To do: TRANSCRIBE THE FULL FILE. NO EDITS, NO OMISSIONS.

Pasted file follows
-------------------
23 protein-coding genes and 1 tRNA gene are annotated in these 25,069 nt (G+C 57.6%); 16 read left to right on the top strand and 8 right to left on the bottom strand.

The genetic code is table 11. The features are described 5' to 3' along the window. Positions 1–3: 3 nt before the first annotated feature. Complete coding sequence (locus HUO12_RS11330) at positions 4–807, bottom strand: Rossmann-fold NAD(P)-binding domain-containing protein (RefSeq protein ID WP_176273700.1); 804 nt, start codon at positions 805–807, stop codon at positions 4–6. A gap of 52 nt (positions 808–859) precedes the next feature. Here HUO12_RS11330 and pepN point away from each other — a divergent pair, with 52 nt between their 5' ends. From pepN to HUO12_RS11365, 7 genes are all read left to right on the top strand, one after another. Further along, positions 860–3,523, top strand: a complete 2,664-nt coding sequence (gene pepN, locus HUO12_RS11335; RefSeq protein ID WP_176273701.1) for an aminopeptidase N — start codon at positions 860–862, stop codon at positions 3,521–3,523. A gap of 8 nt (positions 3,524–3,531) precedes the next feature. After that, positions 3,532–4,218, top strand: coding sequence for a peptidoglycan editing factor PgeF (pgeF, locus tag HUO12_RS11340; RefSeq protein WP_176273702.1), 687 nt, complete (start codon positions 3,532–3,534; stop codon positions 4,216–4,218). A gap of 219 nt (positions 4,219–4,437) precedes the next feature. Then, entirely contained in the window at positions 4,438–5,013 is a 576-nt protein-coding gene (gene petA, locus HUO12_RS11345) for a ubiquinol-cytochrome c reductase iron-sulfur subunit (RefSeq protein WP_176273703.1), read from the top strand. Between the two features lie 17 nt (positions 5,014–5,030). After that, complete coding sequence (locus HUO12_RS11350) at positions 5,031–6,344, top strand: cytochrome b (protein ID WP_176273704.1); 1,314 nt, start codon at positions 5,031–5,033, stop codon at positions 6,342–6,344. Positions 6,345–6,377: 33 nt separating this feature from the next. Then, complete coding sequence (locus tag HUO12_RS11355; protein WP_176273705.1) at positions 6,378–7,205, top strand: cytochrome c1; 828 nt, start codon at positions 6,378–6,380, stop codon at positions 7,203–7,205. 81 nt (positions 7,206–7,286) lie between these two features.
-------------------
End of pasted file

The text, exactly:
23 protein-coding genes and 1 tRNA gene are annotated in these 25,069 nt (G+C 57.6%); 16 read left to right on the top strand and 8 right to left on the bottom strand.

The genetic code is table 11. The features are described 5' to 3' along the window. Positions 1–3: 3 nt before the first annotated feature. Complete coding sequence (locus HUO12_RS11330) at positions 4–807, bottom strand: Rossmann-fold NAD(P)-binding domain-containing protein (RefSeq protein ID WP_176273700.1); 804 nt, start codon at positions 805–807, stop codon at positions 4–6. A gap of 52 nt (positions 808–859) precedes the next feature. Here HUO12_RS11330 and pepN point away from each other — a divergent pair, with 52 nt between their 5' ends. From pepN to HUO12_RS11365, 7 genes are all read left to right on the top strand, one after another. Further along, positions 860–3,523, top strand: a complete 2,664-nt coding sequence (gene pepN, locus HUO12_RS11335; RefSeq protein ID WP_176273701.1) for an aminopeptidase N — start codon at positions 860–862, stop codon at positions 3,521–3,523. A gap of 8 nt (positions 3,524–3,531) precedes the next feature. After that, positions 3,532–4,218, top strand: coding sequence for a peptidoglycan editing factor PgeF (pgeF, locus tag HUO12_RS11340; RefSeq protein WP_176273702.1), 687 nt, complete (start codon positions 3,532–3,534; stop codon positions 4,216–4,218). A gap of 219 nt (positions 4,219–4,437) precedes the next feature. Then, entirely contained in the window at positions 4,438–5,013 is a 576-nt protein-coding gene (gene petA, locus HUO12_RS11345) for a ubiquinol-cytochrome c reductase iron-sulfur subunit (RefSeq protein WP_176273703.1), read from the top strand. Between the two features lie 17 nt (positions 5,014–5,030). After that, complete coding sequence (locus HUO12_RS11350) at positions 5,031–6,344, top strand: cytochrome b (protein ID WP_176273704.1); 1,314 nt, start codon at positions 5,031–5,033, stop codon at positions 6,342–6,344. Positions 6,345–6,377: 33 nt separating this feature from the next. Then, complete coding sequence (locus tag HUO12_RS11355; protein WP_176273705.1) at positions 6,378–7,205, top strand: cytochrome c1; 828 nt, start codon at positions 6,378–6,380, stop codon at positions 7,203–7,205. 81 nt (positions 7,206–7,286) lie between these two features.